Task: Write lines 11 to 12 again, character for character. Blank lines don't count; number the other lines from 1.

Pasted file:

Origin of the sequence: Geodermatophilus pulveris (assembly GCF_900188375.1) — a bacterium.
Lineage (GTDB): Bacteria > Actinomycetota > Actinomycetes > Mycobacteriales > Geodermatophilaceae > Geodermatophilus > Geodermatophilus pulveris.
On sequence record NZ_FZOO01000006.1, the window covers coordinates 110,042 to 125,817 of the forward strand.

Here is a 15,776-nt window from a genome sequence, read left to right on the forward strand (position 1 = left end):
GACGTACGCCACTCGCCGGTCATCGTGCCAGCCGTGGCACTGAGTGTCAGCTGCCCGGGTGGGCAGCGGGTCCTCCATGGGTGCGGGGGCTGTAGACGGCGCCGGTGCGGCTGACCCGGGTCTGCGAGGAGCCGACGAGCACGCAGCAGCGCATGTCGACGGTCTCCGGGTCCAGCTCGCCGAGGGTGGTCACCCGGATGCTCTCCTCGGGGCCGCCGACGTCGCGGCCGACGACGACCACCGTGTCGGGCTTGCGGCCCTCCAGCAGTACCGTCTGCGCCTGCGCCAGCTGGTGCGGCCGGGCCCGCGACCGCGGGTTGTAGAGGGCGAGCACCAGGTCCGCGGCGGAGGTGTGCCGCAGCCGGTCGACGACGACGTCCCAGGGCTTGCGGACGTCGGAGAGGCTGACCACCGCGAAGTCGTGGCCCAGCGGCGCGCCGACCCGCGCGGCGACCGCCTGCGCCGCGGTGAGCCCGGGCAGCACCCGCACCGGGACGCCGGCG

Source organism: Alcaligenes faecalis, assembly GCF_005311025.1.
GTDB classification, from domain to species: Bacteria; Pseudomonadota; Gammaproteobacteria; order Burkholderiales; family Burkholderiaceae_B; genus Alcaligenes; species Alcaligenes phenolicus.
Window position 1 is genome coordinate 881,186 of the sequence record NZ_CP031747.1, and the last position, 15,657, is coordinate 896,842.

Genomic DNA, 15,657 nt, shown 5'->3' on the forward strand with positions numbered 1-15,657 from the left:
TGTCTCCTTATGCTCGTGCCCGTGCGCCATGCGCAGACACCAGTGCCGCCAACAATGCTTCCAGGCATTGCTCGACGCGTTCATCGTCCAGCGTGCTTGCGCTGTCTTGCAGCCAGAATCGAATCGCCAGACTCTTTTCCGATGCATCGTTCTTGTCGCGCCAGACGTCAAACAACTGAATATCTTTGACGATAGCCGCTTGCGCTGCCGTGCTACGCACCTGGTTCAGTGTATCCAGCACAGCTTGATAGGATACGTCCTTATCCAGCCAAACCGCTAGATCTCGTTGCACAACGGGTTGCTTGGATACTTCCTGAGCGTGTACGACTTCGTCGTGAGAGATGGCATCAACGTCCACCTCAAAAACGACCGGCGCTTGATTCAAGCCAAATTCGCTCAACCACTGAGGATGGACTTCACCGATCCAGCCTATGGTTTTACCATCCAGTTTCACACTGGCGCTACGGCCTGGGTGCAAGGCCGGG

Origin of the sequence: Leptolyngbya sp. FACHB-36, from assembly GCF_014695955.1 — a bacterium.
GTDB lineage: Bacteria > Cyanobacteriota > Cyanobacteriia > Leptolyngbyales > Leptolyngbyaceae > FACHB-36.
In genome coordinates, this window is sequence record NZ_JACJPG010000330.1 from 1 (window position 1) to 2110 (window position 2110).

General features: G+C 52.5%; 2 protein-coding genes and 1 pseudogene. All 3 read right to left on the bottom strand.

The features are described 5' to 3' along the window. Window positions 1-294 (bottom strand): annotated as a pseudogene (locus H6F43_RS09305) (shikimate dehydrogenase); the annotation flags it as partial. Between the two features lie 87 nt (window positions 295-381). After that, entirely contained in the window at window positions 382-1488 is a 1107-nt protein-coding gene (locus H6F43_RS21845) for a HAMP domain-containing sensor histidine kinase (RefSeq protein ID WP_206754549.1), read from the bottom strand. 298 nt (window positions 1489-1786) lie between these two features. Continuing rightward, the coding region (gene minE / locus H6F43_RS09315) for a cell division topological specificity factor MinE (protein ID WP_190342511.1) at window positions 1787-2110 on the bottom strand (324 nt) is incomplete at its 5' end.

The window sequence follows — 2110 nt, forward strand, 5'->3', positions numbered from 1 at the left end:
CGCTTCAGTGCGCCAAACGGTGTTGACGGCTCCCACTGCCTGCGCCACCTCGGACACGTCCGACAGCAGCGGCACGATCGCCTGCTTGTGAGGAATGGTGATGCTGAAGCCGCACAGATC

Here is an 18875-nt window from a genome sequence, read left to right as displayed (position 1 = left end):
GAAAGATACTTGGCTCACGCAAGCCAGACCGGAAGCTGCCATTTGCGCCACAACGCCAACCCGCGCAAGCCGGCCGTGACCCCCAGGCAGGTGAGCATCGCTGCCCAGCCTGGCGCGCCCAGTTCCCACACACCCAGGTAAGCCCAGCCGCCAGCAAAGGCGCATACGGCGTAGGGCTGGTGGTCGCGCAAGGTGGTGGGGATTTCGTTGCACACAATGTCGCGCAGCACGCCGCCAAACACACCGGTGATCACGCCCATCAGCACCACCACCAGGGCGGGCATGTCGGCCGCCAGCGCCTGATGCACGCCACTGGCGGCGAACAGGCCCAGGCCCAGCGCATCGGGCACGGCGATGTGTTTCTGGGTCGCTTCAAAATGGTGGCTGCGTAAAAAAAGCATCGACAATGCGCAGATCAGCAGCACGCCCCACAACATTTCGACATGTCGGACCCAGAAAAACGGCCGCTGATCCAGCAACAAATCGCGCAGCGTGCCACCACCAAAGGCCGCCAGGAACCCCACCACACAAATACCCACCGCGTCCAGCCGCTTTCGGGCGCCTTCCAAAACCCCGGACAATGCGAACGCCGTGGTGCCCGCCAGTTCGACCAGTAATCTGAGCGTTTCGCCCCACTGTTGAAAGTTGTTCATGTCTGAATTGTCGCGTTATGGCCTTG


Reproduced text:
Origin of the sequence: Leptolyngbya sp. FACHB-36, from assembly GCF_014695955.1 — a bacterium.
GTDB lineage: Bacteria > Cyanobacteriota > Cyanobacteriia > Leptolyngbyales > Leptolyngbyaceae > FACHB-36.